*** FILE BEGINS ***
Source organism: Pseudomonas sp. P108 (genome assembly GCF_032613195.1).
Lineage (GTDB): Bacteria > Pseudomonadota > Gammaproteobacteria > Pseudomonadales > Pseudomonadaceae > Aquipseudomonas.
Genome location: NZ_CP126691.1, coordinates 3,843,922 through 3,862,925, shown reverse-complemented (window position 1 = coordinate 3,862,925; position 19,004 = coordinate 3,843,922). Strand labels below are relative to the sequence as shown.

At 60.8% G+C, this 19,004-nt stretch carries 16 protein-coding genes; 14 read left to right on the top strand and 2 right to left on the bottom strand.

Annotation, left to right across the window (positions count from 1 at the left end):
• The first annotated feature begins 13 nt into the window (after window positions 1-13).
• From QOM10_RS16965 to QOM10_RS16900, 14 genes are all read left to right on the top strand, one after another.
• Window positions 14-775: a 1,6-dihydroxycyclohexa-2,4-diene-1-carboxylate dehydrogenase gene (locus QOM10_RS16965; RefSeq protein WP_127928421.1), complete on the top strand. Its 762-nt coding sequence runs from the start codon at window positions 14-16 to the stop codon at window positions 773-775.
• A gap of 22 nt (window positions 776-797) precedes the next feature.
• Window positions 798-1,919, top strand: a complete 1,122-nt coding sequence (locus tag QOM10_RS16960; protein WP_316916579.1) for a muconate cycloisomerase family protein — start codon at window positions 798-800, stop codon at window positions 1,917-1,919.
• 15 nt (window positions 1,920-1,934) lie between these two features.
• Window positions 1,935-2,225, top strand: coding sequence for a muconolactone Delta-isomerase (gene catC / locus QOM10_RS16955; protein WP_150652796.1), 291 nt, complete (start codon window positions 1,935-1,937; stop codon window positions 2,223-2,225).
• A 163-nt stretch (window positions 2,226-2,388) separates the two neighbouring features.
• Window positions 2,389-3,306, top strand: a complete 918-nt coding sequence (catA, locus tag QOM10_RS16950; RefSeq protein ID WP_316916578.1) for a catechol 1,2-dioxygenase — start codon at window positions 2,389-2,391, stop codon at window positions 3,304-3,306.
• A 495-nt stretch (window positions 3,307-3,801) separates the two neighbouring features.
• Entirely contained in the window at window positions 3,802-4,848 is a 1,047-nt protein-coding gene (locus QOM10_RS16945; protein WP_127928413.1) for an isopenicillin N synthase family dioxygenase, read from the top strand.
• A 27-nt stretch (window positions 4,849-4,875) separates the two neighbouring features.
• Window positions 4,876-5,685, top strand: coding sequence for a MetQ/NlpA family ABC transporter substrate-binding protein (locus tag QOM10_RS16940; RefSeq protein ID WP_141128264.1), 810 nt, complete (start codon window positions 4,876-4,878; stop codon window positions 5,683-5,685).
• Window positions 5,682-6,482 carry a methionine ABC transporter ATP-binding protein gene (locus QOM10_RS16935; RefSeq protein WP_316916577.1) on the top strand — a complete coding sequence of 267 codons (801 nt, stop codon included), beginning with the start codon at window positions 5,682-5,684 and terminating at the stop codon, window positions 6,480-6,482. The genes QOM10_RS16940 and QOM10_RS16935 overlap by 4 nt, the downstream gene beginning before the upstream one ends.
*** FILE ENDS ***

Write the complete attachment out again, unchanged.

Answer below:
Source organism: Pseudomonas sp. P108 (genome assembly GCF_032613195.1).
Lineage (GTDB): Bacteria > Pseudomonadota > Gammaproteobacteria > Pseudomonadales > Pseudomonadaceae > Aquipseudomonas.
Genome location: NZ_CP126691.1, coordinates 3,843,922 through 3,862,925, shown reverse-complemented (window position 1 = coordinate 3,862,925; position 19,004 = coordinate 3,843,922). Strand labels below are relative to the sequence as shown.

At 60.8% G+C, this 19,004-nt stretch carries 16 protein-coding genes; 14 read left to right on the top strand and 2 right to left on the bottom strand.

Annotation, left to right across the window (positions count from 1 at the left end):
• The first annotated feature begins 13 nt into the window (after window positions 1-13).
• From QOM10_RS16965 to QOM10_RS16900, 14 genes are all read left to right on the top strand, one after another.
• Window positions 14-775: a 1,6-dihydroxycyclohexa-2,4-diene-1-carboxylate dehydrogenase gene (locus QOM10_RS16965; RefSeq protein WP_127928421.1), complete on the top strand. Its 762-nt coding sequence runs from the start codon at window positions 14-16 to the stop codon at window positions 773-775.
• A gap of 22 nt (window positions 776-797) precedes the next feature.
• Window positions 798-1,919, top strand: a complete 1,122-nt coding sequence (locus tag QOM10_RS16960; protein WP_316916579.1) for a muconate cycloisomerase family protein — start codon at window positions 798-800, stop codon at window positions 1,917-1,919.
• 15 nt (window positions 1,920-1,934) lie between these two features.
• Window positions 1,935-2,225, top strand: coding sequence for a muconolactone Delta-isomerase (gene catC / locus QOM10_RS16955; protein WP_150652796.1), 291 nt, complete (start codon window positions 1,935-1,937; stop codon window positions 2,223-2,225).
• A 163-nt stretch (window positions 2,226-2,388) separates the two neighbouring features.
• Window positions 2,389-3,306, top strand: a complete 918-nt coding sequence (catA, locus tag QOM10_RS16950; RefSeq protein ID WP_316916578.1) for a catechol 1,2-dioxygenase — start codon at window positions 2,389-2,391, stop codon at window positions 3,304-3,306.
• A 495-nt stretch (window positions 3,307-3,801) separates the two neighbouring features.
• Entirely contained in the window at window positions 3,802-4,848 is a 1,047-nt protein-coding gene (locus QOM10_RS16945; protein WP_127928413.1) for an isopenicillin N synthase family dioxygenase, read from the top strand.
• A 27-nt stretch (window positions 4,849-4,875) separates the two neighbouring features.
• Window positions 4,876-5,685, top strand: coding sequence for a MetQ/NlpA family ABC transporter substrate-binding protein (locus tag QOM10_RS16940; RefSeq protein ID WP_141128264.1), 810 nt, complete (start codon window positions 4,876-4,878; stop codon window positions 5,683-5,685).
• Window positions 5,682-6,482 carry a methionine ABC transporter ATP-binding protein gene (locus QOM10_RS16935; RefSeq protein WP_316916577.1) on the top strand — a complete coding sequence of 267 codons (801 nt, stop codon included), beginning with the start codon at window positions 5,682-5,684 and terminating at the stop codon, window positions 6,480-6,482. The genes QOM10_RS16940 and QOM10_RS16935 overlap by 4 nt, the downstream gene beginning before the upstream one ends.